Dubuque Police warn about recent scams - KWWL - Eastern Iowa Breaking News, Weather, Closings

Dubuque Police warn about recent scams

DUBUQUE (KWWL) -- Scammers try to trick you into doing something that usually sounds too good to be true, but take a look at a few recent scams and its easy to see why so many people fall victim.

In fact, looking at four checks on Lt. Scott Baxter's desk, they look real.

"Well maybe this is legitimate," Baxter said.

Look a little closer and it's easy to see that they are fake. Still, Baxter says several people have fallen for this scam.

"Some of these, you know your check may look perfect, but you start looking at the letters that accompany it and it's obvious," Baxter said.

It's just one of the many scams people are falling for this summer. Bad checks aren't the only ways people are getting scammed, Baxter says several people are getting e-mails from the FBI. The e-mail asks for important information, money and fees for a number of reasons.

"Scammers want you to make a rash decision. They get their money they disappears," Baxter said.

Another scam some are falling for: door to door solicitors asking to resurface your driveway.

They'll do the work, but once you pay you get scammed.

"He leaves with a check, comes back later on. Claims he lost the check, asked her to reissue a check. Only to find out later that both checks had been cashed," Baxter said.

Perhaps most commonly, people are becoming victims of callers. Each call is different, but most are claiming you have won sweepstakes and in order to get the money you must pay a fee.

"The bottom-line, someone is trying to get money out of you. The person who receives that call needs to make a couple follow up calls and try and verify the validity of the claim.," Baxter said.

If it sounds too good to be true, it probably is.

Dubuque isn't alone. The Tama County Sheriff's Department is warning of a phone scam they're investigating. They say someone is calling saying they're from the Federal Trade Commission. This is followed by another phone call from someone pretending to be from the Lloyds of London, insuring prize money. Finally, a third call comes from the Las Vegas Dream Foundation.

The Sheriff's department says this is a scam.

If you or someone you know has received a call or calls similar to this, or think you may be a victim to any type of scam, call your local police department.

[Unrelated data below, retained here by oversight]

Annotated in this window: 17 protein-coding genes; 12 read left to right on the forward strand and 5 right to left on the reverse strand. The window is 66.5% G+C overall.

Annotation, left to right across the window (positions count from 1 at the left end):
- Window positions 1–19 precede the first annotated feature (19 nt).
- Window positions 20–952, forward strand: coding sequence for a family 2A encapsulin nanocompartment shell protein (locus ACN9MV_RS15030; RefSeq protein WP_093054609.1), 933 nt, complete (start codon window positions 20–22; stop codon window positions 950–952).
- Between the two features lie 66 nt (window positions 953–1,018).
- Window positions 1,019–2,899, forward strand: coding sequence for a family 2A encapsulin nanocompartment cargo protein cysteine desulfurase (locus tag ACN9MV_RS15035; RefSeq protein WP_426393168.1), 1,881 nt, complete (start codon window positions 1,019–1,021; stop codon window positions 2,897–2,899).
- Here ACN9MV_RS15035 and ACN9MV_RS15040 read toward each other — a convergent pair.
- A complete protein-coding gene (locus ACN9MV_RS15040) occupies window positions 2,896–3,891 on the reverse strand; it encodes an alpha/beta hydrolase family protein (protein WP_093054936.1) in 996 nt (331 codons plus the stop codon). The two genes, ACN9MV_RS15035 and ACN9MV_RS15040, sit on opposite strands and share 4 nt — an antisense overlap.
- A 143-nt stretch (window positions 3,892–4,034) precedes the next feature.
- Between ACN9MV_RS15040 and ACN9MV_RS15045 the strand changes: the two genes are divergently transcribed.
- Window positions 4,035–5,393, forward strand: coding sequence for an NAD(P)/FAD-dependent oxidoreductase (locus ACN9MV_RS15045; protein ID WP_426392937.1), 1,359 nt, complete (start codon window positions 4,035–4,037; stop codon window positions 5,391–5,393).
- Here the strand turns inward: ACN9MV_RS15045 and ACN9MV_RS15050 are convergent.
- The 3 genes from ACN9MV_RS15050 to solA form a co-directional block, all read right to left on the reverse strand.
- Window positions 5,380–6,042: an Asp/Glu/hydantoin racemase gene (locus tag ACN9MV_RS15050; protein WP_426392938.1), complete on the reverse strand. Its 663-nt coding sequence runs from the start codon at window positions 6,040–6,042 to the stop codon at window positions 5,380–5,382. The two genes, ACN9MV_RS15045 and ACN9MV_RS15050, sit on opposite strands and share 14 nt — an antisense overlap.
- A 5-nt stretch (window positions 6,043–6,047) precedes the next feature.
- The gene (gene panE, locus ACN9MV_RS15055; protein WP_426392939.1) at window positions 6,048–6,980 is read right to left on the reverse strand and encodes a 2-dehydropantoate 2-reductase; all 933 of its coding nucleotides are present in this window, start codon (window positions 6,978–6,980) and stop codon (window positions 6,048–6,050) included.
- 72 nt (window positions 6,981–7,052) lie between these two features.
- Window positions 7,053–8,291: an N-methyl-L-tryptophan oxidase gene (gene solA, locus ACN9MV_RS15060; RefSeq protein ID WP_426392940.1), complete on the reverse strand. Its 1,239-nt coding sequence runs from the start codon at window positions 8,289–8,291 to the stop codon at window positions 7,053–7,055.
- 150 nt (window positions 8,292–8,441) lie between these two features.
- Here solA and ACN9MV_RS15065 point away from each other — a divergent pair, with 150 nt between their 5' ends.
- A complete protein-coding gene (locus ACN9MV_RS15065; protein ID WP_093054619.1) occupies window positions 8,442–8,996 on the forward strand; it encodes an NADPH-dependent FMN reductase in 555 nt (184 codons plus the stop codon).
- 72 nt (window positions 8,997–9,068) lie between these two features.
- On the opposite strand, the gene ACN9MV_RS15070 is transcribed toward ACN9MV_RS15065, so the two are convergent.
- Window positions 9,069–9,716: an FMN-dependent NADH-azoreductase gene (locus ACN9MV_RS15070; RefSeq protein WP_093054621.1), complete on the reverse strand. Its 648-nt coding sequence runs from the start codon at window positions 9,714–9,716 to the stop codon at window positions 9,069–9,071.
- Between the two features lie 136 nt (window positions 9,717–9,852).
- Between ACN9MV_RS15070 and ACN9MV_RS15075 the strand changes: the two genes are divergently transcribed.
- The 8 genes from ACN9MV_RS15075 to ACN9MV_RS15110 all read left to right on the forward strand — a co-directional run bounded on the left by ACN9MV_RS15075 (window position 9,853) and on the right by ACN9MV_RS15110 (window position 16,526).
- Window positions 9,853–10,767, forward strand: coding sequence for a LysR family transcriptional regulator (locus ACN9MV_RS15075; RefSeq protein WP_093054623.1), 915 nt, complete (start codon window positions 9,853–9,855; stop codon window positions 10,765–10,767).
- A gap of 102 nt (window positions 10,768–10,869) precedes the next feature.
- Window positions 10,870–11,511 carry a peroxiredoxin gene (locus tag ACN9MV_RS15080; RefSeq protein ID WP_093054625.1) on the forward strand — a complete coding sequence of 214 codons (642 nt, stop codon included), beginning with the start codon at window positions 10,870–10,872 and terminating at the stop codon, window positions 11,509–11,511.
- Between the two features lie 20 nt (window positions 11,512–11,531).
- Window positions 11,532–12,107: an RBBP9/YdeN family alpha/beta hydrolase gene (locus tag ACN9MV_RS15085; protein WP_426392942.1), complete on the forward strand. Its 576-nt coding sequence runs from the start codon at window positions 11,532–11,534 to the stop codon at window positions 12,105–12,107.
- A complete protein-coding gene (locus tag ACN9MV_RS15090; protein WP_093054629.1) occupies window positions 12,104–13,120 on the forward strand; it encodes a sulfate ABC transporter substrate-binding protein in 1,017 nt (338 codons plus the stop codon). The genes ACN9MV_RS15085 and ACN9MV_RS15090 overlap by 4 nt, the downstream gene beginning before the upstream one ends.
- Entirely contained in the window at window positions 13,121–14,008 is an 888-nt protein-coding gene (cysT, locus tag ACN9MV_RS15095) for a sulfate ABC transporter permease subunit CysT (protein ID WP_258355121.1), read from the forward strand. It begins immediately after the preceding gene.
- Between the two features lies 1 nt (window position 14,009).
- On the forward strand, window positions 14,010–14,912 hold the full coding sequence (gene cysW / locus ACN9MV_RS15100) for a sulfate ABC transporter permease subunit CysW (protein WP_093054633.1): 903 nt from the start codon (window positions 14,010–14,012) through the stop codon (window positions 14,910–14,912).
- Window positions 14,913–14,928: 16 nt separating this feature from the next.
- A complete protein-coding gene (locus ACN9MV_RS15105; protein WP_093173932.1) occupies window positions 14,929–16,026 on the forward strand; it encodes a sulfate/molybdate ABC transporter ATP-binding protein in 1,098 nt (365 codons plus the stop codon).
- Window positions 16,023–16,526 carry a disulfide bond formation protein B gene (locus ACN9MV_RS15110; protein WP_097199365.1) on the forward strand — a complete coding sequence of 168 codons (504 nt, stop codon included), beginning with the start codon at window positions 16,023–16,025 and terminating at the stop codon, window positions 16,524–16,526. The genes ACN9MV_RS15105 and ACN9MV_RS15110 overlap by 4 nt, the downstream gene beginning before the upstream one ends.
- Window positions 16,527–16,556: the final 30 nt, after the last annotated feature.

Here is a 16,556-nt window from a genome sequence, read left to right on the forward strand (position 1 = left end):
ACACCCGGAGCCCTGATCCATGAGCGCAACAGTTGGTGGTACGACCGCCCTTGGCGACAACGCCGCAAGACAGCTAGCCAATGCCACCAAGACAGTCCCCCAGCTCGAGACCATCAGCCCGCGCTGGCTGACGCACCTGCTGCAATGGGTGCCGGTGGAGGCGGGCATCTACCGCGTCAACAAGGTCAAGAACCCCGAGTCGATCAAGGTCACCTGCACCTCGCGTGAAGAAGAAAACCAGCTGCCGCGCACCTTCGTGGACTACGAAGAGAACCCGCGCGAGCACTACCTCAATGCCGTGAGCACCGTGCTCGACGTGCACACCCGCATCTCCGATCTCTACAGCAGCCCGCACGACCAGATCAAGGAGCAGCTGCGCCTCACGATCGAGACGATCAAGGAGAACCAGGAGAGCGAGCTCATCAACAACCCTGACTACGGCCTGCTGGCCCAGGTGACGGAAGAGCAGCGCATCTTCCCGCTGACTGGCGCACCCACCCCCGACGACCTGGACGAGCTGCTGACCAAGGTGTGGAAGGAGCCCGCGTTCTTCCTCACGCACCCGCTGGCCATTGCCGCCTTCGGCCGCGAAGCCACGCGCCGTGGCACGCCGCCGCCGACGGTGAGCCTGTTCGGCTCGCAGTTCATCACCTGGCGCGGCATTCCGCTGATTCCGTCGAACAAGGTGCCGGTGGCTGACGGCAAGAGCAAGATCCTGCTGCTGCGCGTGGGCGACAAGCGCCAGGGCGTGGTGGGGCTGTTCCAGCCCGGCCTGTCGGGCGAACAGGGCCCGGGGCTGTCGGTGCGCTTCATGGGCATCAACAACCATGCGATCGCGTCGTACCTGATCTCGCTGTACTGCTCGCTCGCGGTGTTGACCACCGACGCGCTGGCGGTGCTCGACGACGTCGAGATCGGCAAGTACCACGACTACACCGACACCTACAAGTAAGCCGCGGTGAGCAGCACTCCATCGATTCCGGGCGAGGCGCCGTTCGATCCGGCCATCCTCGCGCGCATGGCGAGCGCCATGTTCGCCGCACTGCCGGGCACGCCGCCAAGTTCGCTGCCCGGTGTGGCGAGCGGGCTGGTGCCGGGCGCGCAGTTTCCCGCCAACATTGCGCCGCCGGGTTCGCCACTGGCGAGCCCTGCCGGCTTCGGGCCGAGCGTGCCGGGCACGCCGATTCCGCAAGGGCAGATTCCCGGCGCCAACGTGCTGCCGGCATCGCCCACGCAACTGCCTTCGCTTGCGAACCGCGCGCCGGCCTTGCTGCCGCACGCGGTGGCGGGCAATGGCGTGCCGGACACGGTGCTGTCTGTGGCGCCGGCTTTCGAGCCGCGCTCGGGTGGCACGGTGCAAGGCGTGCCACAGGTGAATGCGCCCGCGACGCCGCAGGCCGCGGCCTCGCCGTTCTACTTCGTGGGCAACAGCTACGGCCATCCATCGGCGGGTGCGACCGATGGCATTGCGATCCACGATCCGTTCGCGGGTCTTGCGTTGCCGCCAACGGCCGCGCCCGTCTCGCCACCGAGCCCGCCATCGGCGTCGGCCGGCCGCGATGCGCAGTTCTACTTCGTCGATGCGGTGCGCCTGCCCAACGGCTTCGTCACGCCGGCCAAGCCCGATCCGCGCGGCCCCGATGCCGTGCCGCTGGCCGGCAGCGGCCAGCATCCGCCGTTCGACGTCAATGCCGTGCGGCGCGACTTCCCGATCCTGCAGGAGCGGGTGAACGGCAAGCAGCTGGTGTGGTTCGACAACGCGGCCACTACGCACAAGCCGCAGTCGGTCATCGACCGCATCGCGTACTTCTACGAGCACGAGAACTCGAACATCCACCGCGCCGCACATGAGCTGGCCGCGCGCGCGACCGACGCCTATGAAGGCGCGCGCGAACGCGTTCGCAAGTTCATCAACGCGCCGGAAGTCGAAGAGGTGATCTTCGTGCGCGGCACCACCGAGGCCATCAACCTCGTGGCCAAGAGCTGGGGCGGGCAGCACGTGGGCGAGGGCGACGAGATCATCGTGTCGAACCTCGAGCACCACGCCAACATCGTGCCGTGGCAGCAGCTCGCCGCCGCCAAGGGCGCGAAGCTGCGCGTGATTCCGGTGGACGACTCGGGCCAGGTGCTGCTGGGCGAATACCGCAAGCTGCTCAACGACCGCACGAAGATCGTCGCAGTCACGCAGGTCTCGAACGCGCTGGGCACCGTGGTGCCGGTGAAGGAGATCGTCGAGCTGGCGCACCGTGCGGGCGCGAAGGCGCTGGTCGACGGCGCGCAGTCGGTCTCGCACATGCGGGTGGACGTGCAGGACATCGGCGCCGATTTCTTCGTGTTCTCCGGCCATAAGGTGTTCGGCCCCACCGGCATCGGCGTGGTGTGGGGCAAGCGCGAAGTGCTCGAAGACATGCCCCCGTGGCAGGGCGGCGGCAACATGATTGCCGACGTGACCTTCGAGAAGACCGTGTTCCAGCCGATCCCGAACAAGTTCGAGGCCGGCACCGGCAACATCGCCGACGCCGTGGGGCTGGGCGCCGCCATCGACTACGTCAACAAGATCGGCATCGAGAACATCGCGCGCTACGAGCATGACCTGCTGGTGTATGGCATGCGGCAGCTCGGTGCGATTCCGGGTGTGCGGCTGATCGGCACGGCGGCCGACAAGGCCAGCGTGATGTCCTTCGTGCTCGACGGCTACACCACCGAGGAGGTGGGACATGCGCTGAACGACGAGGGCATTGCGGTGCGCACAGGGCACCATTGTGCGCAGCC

The National Fraud information center is another resource you can turn to. They have some tips for reporting a scam:

Be sure to have the name of the seller or company that contacted you. You don't have to have lose money. You can report a suspected scam. But if you did send money, be sure to include how much you paid and how you sent your payment.

Of course you'll want to have a detailed step-by-step explanation of what happened including as many other details as possible for police to follow up on.

Online Reporter: Lauren Squires

Follow Lauren on Twitter.


The Dubuque Police Department would like to warn area residents of new scam attempts happening locally. The first involves a fraudulent e-mail message appearing to be from the FBI. If you receive or have received an e-mail from Robert Mueller, the FBI Director or any another FBI official, it is a scam and you should report it to the Internet Crime Complaint Center <http://www.ic3.gov/> (www.ic3.gov <http://www.ic3.gov>). The scammer hopes the recipient will think it is legitimate, and subsequently provide personal information or money for "fees" for a number of possible reasons - all of which are fraudulent. Be advised that the FBI does not send e-mails to people; they always talk to people on the phone or in-person. They will not ask personal information type questions (if they are the FBI, they will already know the information). These scam e-mails have an official appearance due to scammers utilizing pictures of the FBI Director, seal, letterhead and banners. These e-mails also appear to come from domestic and overseas FBI offices. To get more information on this or other cyber scams go to the official FBI website (www.fbi.gov <http://www.fbi.gov>) and visit the page "New E-scams & Warnings".

In a second recent scam attempt, the scammer approaches a home owner (often an elderly person) and offers to seal or resurface their driveway (or provide some other form of service - usually related to home improvement/maintenance). Shortly after receiving payment in the form of a check, the scammer returns to the victim and claims to have lost the check. The scammer asks the victim to re-issue another check and will then cash both the "lost" check and the new one. Residents should use extreme caution when "hiring" individuals who solicit them for work (home improvement or otherwise). Prior to hiring anyone, residents should thoroughly check references and insure the person is local, reputable and insured.

Lastly, there are still ongoing and recent attempts by scammers to solicit funds from victims by claiming they won a lottery/sweepstakes or are otherwise entitled to a large sum of money for any number of reasons. These scams usually involve the victim paying a fee to process the claim, pay taxes, etc. and/or will request personal information. These scams come in the form of e-mail, letter or phone call.

As always, never send money or provide any personal information unless you are absolutely sure the request is legitimate. A little research (usually in the form of a quick phone call or two) can save you a lot of money and almost always prevent you from being scammed.

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